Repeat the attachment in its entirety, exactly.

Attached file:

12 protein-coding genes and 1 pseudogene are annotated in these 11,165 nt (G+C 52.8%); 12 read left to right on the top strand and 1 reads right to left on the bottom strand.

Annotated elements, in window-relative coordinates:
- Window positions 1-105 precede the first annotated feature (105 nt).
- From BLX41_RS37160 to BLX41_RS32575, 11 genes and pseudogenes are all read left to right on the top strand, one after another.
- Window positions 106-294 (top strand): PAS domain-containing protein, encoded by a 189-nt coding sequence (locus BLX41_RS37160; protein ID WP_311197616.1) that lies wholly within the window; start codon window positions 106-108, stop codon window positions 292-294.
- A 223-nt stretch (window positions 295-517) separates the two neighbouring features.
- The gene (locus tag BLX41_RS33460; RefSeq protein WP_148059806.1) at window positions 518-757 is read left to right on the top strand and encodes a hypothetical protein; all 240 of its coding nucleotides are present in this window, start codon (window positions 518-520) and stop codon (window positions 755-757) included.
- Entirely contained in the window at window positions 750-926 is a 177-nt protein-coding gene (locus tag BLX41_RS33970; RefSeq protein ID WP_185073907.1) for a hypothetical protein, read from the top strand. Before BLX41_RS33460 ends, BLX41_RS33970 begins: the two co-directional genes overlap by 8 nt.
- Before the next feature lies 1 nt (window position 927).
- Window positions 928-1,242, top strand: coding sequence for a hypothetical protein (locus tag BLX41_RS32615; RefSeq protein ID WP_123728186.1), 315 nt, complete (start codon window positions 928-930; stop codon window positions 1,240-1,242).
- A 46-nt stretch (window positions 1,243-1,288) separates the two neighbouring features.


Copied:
12 protein-coding genes and 1 pseudogene are annotated in these 11,165 nt (G+C 52.8%); 12 read left to right on the top strand and 1 reads right to left on the bottom strand.

Annotated elements, in window-relative coordinates:
- Window positions 1-105 precede the first annotated feature (105 nt).
- From BLX41_RS37160 to BLX41_RS32575, 11 genes and pseudogenes are all read left to right on the top strand, one after another.
- Window positions 106-294 (top strand): PAS domain-containing protein, encoded by a 189-nt coding sequence (locus BLX41_RS37160; protein ID WP_311197616.1) that lies wholly within the window; start codon window positions 106-108, stop codon window positions 292-294.
- A 223-nt stretch (window positions 295-517) separates the two neighbouring features.
- The gene (locus tag BLX41_RS33460; RefSeq protein WP_148059806.1) at window positions 518-757 is read left to right on the top strand and encodes a hypothetical protein; all 240 of its coding nucleotides are present in this window, start codon (window positions 518-520) and stop codon (window positions 755-757) included.
- Entirely contained in the window at window positions 750-926 is a 177-nt protein-coding gene (locus tag BLX41_RS33970; RefSeq protein ID WP_185073907.1) for a hypothetical protein, read from the top strand. Before BLX41_RS33460 ends, BLX41_RS33970 begins: the two co-directional genes overlap by 8 nt.
- Before the next feature lies 1 nt (window position 927).
- Window positions 928-1,242, top strand: coding sequence for a hypothetical protein (locus tag BLX41_RS32615; RefSeq protein ID WP_123728186.1), 315 nt, complete (start codon window positions 928-930; stop codon window positions 1,240-1,242).
- A 46-nt stretch (window positions 1,243-1,288) separates the two neighbouring features.